Denmark officials plan to cull all mink in the country’s fur farms to contain the spread of a coronavirus mutation

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The Danish government has ordered the slaughter of all farmed mink in the country after the reported discovery of a mutant form of coronavirus in the animals. It has already spread to humans.

What do we know about the situation in Denmark?

According to a report in the Danish newspaper Berlingske, 207 mink farms have seen infections of coronavirus. The authorities have failed to contain the virus, and all 17 million farmed mink in Denmark will now be culled, said Denmark’s prime minister Mette Frederiksen at a press briefing on 5 November. Denmark has the world’s largest mink industry.


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The Danish prime minister described the mutated virus as “a serious risk to public health and to the development of a vaccine”. However, health minister Magnus Heunicke told the press briefing that there is no sign yet that the mutant virus causes more serious symptoms of covid-19.

Some areas of northern Jutland – the region of Denmark that connects to the European mainland – will be isolated to stop the spread of the virus in humans. Frederiksen said a “mutant” virus has been identified in five farms and 12 people have become infected with it.

What sort of mutant?

The State Serum Institute issued a statement (in Danish) confirming that multiple mutant viruses have been isolated from mink, and that seven of these have mutations in the spike protein, which the virus uses to enter cells and which is important to the immune response and a key target for vaccines.

One of these viruses has four mutations in its spike protein and in laboratory tests has been found to be more weakly inhibited by antibodies from humans who have been infected with Sars-CoV-2. This could in theory make a vaccine less effective. But the virus itself in not more dangerous or contagious. According to a Google translation, the statement concludes that “as a citizen, you do not have to worry”.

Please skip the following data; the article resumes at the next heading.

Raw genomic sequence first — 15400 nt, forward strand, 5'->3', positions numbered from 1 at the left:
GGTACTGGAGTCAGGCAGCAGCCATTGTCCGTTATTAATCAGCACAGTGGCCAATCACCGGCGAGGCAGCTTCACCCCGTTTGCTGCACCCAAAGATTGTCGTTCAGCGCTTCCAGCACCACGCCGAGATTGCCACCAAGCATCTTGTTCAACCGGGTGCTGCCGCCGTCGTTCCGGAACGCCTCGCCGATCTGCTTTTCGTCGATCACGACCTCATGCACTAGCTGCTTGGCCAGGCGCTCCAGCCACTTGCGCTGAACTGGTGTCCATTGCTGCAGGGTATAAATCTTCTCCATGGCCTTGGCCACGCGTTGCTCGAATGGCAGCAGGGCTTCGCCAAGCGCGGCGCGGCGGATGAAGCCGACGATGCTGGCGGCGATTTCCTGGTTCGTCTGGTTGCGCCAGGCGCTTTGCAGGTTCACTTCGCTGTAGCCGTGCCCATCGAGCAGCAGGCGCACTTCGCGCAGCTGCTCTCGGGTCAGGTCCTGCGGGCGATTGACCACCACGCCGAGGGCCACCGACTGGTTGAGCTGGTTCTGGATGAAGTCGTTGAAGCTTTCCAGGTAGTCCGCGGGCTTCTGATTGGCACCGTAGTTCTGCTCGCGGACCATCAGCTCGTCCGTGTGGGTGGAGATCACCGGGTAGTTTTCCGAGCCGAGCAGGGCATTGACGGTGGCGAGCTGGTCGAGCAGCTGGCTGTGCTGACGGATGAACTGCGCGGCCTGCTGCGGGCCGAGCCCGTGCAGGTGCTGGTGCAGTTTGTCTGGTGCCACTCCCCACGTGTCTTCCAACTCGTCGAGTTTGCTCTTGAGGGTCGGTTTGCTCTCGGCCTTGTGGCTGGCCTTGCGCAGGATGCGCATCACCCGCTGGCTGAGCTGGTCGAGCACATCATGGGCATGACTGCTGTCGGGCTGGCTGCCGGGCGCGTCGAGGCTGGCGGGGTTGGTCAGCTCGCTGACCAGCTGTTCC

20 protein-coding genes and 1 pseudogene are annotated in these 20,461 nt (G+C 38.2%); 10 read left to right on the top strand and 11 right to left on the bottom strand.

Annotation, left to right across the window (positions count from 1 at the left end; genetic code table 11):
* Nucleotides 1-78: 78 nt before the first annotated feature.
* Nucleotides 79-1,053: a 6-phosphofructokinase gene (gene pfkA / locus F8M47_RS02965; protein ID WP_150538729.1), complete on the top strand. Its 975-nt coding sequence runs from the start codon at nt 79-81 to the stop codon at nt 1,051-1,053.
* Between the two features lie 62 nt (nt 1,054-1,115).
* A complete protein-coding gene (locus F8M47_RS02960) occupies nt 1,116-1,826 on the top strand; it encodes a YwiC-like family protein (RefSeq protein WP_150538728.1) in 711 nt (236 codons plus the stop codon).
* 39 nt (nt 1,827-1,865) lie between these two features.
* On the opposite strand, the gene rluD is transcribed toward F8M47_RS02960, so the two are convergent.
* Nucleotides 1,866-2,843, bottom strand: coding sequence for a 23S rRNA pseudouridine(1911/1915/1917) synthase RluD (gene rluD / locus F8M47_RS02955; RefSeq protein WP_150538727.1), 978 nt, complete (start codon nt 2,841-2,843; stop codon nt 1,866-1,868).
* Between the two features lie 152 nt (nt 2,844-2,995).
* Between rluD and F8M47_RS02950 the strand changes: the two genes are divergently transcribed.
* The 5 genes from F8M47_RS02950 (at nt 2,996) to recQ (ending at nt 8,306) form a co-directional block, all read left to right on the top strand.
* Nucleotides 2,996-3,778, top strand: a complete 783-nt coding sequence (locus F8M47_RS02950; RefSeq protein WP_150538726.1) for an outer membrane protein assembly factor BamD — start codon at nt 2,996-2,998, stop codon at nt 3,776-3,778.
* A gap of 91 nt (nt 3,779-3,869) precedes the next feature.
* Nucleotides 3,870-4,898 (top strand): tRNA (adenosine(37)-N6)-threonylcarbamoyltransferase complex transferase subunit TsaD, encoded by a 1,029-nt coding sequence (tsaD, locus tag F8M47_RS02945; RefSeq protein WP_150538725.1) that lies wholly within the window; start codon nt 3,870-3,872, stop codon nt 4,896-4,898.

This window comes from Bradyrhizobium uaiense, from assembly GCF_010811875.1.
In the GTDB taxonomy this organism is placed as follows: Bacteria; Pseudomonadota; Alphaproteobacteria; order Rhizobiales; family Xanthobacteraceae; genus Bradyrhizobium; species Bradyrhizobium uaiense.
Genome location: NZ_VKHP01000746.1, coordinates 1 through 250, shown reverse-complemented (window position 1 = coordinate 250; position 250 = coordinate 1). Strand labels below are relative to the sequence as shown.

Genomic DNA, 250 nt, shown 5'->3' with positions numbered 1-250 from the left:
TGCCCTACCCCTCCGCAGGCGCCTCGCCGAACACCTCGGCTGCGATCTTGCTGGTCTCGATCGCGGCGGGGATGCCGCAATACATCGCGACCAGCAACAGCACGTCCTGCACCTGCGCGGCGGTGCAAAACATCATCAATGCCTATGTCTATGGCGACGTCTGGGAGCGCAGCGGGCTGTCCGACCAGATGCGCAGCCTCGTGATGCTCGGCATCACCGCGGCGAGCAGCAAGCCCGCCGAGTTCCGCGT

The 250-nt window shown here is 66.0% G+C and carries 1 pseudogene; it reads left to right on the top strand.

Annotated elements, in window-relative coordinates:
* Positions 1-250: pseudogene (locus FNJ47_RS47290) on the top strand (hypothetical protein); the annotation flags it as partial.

Can mink really catch the coronavirus?

Yes. There are already scientific reports of farmed mink in the Netherlands catching it from humans. And in June, more than 90,000 mink were culled in Aragon, Spain, after the virus was detected in fur farms.

Can mink pass it to humans?

Yes. One of those reports from the Netherlands says that at least one worker on a mink farm caught the virus from the animals. The worker showed only mild respiratory disease.

What do scientists say?

Francois Balloux, a professor of genetics at University College London (UCL), took to Twitter to describe the report as “highly problematic”. He said his colleague Lucy van Dorp at UCL has already documented numerous coronavirus mutants arising repeatedly in mink, none of which are concerning for humans. The claim that this strain may be resistant to a vaccine is “idiotic”, he said. Such mutations might emerge in humans once we have a vaccine but won’t appear in mink, he said.

Other scientists echoed his views. James Wood at the University of Cambridge said he understands that the mutation is on the spike protein, which the virus uses to enter cells and which induces an antibody response. However, “the true implication of the changes in the spike protein have not yet been evaluated by the international scientific community and are thus unclear. It is too early to say that the change will cause either vaccines or immunity to fail,” he said in a statement.

Virologist Ian Jones at the University of Reading in the UK said that it wasn’t surprising that the virus had mutated, as it would need to adapt to mink. Denmark’s precautionary action would make it less likely that the new virus would spread widely in humans, he said in a statement.

Is the virus likely to spread to other animals?

Yes, very. More than 60 mammal species are known to be definitely or probably susceptible, ranging from gorillas and chimps to foxes, yaks, giant pandas and koalas. Even some whales, dolphins and seals may be able to catch it.

Why did nobody see this coming?

We did. Even before this happened, virologists were concerned about “reverse spillover”, which is when humans pass the virus on to domestic or wild animals. That could be a problem for the animals as some species fall ill and die. It could also spell trouble for us, as animals could become a new reservoir of virus and make the pandemic even harder to control. Animals could also be a crucible for the virus to mutate into another novel coronavirus.

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